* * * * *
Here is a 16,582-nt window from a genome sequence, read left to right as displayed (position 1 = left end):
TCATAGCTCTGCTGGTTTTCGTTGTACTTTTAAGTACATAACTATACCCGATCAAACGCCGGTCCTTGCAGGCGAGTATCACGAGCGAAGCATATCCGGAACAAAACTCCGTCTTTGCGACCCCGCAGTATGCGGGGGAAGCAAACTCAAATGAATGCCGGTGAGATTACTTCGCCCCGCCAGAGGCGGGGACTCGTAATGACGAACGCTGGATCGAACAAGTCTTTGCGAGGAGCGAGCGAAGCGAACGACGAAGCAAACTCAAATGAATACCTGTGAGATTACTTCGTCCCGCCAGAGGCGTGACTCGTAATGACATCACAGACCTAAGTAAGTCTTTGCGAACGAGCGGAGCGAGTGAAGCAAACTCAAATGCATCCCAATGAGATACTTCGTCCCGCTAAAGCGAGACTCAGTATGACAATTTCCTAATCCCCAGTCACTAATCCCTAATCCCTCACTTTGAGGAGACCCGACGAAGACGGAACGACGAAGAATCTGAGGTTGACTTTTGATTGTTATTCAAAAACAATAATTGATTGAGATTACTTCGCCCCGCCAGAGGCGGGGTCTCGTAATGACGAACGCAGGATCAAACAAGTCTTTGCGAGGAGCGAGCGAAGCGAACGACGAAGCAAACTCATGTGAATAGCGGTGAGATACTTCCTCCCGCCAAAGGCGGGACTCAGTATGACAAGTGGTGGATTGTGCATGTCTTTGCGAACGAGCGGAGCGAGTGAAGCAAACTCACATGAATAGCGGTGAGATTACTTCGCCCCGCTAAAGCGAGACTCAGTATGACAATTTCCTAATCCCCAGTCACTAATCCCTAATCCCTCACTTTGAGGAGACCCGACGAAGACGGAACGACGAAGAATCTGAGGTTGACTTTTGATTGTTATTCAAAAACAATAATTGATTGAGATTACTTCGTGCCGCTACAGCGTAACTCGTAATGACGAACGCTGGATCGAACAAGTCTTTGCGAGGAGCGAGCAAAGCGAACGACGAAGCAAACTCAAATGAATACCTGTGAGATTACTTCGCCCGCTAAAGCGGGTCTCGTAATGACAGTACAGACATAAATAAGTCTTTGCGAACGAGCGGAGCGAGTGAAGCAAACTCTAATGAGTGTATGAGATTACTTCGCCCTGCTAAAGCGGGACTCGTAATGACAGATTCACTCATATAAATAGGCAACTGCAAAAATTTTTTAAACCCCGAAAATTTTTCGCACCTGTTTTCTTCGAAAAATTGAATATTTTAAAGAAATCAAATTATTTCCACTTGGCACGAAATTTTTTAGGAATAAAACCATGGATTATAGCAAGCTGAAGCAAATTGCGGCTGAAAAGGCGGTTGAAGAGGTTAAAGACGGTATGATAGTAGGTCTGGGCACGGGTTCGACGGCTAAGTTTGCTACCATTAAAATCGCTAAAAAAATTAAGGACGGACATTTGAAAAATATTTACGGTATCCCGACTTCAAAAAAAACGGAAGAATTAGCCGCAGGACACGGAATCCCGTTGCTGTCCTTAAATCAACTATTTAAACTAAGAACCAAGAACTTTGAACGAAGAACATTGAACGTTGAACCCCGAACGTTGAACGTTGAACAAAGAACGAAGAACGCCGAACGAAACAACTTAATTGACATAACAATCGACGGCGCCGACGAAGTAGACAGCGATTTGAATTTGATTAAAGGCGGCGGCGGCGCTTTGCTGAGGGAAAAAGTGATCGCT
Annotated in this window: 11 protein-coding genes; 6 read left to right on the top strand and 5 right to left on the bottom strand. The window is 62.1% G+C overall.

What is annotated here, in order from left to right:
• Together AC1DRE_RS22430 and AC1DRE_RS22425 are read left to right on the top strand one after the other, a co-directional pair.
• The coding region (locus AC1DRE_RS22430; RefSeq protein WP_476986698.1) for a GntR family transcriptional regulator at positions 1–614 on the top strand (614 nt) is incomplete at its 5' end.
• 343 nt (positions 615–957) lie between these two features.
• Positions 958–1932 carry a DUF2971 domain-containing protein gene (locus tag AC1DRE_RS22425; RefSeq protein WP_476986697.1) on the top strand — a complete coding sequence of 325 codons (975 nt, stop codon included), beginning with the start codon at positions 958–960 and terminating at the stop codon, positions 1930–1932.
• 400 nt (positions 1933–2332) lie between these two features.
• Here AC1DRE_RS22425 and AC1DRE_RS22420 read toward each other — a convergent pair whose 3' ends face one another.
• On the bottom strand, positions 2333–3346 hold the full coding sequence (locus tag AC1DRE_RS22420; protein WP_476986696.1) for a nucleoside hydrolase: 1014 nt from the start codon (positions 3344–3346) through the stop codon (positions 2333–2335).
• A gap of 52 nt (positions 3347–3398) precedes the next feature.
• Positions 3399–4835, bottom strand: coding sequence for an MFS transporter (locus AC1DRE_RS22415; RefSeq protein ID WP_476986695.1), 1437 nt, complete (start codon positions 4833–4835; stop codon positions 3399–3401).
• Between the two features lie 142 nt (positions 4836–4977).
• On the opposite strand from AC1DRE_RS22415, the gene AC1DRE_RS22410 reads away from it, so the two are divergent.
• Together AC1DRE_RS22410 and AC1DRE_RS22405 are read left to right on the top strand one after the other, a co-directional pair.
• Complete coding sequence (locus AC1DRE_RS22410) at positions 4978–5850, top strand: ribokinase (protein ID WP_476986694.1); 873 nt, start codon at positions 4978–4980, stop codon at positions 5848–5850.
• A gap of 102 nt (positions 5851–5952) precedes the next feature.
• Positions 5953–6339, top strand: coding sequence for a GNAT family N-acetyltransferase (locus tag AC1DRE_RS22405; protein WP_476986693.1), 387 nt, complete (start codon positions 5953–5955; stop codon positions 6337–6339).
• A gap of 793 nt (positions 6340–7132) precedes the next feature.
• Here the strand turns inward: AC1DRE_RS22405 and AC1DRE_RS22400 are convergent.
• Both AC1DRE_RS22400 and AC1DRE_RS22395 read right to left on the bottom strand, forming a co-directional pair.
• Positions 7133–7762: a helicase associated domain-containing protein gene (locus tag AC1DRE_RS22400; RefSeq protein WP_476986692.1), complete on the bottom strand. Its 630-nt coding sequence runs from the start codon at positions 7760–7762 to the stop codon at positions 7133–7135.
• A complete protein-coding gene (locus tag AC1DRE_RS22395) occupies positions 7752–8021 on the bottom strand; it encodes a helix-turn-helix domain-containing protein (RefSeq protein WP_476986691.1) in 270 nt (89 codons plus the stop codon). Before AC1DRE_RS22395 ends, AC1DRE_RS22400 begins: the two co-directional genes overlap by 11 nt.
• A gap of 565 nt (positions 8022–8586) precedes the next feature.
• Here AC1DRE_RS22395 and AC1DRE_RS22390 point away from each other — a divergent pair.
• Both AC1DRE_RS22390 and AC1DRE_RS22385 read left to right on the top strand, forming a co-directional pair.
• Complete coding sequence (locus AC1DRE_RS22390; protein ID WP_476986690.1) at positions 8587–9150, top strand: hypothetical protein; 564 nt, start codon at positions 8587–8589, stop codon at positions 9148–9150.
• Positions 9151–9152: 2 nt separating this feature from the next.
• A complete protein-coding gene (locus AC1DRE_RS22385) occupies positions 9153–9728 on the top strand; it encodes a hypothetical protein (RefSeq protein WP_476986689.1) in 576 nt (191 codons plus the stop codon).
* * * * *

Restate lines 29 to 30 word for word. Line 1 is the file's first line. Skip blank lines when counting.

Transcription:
• Positions 9151–9152: 2 nt separating this feature from the next.
• A complete protein-coding gene (locus AC1DRE_RS22385) occupies positions 9153–9728 on the top strand; it encodes a hypothetical protein (RefSeq protein WP_476986689.1) in 576 nt (191 codons plus the stop codon).